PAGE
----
This rapid research report identifies examples that can provide insights into designing an operational model for politically aware projects
Identify literature on operational models for designing politically aware projects in subnational government programming. Where possible, identify literature which looks at cost-effectiveness, and literature on Indonesia.
Research for this report was unable to identify specific literature relating to political awareness for subnational projects, although there is currently research being undertaken on this topic. Consequently, rather than outlining existing operational models, this rapid research report takes a broader focus and identifies approaches and examples that can provide insights into designing an operational model for politically aware projects in subnational government programming. Much of this material emphasises the need for locally-driven processes. Research for this report was unable to find literature on the cost-effectiveness of designing politically aware projects or on subnational politically aware projects in Indonesia.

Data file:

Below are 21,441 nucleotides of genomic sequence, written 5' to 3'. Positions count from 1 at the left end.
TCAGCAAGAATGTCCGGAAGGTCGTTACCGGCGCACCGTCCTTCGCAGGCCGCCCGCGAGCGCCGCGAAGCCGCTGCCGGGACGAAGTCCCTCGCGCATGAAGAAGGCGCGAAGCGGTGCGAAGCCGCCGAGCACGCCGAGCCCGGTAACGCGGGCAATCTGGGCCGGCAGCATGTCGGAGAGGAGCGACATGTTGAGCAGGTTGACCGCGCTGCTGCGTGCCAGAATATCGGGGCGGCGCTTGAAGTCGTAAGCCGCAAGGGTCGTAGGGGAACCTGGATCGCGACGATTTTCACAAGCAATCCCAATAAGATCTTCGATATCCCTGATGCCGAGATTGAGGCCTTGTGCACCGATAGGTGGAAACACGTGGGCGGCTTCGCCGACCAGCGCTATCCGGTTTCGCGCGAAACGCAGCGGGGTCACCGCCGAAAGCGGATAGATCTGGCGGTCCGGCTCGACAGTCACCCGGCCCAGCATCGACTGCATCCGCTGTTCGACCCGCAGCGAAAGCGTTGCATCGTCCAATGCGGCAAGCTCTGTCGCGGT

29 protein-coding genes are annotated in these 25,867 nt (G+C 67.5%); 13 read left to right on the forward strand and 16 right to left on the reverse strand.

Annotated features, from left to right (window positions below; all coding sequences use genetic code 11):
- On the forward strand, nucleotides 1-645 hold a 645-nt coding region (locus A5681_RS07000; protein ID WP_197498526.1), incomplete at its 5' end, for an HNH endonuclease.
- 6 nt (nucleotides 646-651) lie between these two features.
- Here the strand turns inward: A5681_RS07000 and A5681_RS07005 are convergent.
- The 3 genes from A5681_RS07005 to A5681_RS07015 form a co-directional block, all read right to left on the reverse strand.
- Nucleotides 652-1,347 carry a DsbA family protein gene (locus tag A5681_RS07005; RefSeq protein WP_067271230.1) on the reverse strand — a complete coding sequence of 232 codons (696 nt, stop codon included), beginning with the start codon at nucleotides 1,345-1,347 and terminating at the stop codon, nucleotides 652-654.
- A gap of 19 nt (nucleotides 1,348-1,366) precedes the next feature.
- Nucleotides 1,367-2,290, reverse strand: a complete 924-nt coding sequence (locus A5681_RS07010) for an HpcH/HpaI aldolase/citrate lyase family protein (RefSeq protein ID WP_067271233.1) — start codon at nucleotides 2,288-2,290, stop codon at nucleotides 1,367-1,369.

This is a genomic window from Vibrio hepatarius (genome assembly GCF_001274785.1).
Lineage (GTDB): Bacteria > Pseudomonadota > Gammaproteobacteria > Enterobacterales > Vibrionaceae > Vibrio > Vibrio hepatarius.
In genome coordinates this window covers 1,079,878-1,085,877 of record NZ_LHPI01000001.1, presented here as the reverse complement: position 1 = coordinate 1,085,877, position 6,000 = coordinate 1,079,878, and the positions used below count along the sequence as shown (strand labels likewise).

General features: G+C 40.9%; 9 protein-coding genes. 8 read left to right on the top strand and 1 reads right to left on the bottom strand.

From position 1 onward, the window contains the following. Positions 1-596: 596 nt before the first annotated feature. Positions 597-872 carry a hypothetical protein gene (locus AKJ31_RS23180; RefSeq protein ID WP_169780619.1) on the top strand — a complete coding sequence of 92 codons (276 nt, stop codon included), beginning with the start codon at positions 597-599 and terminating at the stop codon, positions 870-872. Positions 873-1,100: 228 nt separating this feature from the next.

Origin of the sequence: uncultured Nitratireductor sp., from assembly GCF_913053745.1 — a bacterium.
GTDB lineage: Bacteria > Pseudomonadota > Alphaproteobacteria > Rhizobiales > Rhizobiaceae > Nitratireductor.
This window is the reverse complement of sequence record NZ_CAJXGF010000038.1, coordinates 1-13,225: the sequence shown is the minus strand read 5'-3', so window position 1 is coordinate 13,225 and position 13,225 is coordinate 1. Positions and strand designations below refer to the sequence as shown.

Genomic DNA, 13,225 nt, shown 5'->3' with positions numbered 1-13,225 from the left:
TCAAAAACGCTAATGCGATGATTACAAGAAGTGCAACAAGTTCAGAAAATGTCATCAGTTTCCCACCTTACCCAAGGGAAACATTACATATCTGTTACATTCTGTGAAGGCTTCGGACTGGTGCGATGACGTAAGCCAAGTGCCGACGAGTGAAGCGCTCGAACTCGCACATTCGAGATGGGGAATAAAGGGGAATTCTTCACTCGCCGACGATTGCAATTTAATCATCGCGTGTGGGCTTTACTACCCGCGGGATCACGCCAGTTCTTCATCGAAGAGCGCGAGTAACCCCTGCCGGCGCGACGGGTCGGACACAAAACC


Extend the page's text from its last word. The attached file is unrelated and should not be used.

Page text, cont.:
The key literature relevant for ensuring projects are politically aware relates to the political economy analysis (PEA) approach. However, PEA literature focuses predominantly on analysis to inform national programmes and overall strategy rather than specific projects. These PEAs tend to be undertaken prior to project implementation rather than on an ongoing basis to ensure political awareness. Political awareness may already be an intrinsic part of most programming with practitioners implicitly recognising the need to understand political context even without explicit PEA procedures in programming. There may also be substantial PEA analysis and types of PEA-type processes in projects which are not publicised due to reasons such as political sensitivities.
Rao, S. Operational models for politically aware subnational government projects (GSDRC Helpdesk Research Report 1165). Governance and Social Development Resource Centre, University of Birmingham, Birmingham, UK (2014) 12 pp.